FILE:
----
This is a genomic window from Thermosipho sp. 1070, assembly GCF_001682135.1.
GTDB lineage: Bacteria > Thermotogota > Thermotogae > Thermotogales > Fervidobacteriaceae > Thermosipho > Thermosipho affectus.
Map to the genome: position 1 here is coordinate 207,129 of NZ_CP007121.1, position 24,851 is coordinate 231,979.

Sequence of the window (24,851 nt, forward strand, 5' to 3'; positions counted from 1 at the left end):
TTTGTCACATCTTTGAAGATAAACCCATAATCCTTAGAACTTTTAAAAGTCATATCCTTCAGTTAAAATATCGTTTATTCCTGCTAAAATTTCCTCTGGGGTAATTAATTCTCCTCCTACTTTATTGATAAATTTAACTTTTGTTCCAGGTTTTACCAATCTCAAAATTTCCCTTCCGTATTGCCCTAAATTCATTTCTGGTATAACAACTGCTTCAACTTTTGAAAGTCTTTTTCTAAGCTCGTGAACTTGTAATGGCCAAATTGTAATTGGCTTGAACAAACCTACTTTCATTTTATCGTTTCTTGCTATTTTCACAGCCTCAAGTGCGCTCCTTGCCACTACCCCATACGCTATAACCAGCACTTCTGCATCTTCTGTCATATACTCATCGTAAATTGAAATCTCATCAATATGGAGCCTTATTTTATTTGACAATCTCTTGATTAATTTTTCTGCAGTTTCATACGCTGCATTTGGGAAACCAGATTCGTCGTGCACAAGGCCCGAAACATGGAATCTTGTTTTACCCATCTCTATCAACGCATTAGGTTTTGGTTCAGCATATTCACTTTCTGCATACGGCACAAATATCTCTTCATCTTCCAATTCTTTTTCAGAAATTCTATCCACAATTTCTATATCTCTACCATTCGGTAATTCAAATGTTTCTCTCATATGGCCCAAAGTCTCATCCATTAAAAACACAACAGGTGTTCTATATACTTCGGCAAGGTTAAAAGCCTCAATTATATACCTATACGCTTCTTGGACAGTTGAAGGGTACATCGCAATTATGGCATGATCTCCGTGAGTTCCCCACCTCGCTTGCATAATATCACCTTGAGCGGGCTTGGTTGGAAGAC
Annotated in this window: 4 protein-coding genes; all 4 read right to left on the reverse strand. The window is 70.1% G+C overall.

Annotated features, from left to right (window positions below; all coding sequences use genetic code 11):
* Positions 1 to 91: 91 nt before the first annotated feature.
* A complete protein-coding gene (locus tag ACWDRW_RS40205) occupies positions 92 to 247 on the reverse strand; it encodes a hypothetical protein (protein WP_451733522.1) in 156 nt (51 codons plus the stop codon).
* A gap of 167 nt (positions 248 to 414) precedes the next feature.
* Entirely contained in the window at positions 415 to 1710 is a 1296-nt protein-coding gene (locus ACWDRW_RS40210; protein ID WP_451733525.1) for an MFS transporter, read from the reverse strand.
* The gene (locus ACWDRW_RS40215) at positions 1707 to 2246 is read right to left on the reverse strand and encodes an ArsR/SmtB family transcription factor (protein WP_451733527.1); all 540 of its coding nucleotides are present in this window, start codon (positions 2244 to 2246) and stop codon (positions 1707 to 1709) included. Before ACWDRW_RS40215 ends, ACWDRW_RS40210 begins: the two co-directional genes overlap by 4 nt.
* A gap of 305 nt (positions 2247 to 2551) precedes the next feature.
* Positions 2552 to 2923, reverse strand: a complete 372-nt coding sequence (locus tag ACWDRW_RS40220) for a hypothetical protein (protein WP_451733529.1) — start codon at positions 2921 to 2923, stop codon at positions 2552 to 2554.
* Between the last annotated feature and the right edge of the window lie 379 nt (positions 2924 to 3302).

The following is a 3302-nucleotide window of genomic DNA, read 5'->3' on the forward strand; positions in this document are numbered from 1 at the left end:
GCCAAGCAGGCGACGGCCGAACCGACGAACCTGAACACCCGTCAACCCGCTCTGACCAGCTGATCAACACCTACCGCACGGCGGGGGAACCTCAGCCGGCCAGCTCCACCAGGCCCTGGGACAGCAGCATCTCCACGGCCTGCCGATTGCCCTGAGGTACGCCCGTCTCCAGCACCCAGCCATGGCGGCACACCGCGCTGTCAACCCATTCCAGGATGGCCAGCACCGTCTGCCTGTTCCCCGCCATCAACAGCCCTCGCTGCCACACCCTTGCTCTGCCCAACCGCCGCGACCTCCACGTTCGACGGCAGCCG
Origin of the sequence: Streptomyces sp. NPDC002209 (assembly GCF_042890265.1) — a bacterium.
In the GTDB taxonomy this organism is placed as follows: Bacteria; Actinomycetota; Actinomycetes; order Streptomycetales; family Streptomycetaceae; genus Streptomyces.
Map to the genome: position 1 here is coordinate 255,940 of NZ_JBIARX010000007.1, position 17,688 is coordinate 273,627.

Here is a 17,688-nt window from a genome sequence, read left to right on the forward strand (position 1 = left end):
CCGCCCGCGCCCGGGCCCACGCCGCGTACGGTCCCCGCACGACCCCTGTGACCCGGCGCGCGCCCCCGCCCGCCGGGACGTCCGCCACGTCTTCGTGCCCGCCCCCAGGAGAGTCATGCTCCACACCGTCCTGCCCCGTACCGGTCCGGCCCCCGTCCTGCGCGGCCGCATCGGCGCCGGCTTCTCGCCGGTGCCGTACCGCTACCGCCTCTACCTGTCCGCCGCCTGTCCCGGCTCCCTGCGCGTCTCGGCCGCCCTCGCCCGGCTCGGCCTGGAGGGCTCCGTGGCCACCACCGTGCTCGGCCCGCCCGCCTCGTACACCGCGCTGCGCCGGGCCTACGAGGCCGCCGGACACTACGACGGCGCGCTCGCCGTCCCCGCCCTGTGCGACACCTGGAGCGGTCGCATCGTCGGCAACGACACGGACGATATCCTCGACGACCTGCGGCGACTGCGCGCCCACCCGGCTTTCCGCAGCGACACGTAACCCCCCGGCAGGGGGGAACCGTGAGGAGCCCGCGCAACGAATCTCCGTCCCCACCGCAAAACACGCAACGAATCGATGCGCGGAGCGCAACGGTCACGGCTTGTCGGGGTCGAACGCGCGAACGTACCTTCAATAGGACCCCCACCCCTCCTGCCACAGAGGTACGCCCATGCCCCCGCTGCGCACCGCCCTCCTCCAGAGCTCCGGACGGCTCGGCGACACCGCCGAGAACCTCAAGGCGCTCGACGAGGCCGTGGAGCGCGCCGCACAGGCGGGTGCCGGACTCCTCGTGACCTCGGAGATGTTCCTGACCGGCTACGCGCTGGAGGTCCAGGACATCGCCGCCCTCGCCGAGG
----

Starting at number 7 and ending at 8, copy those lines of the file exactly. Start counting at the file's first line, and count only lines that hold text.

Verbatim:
Annotated features, from left to right (window positions below; all coding sequences use genetic code 11):
* Positions 1 to 91: 91 nt before the first annotated feature.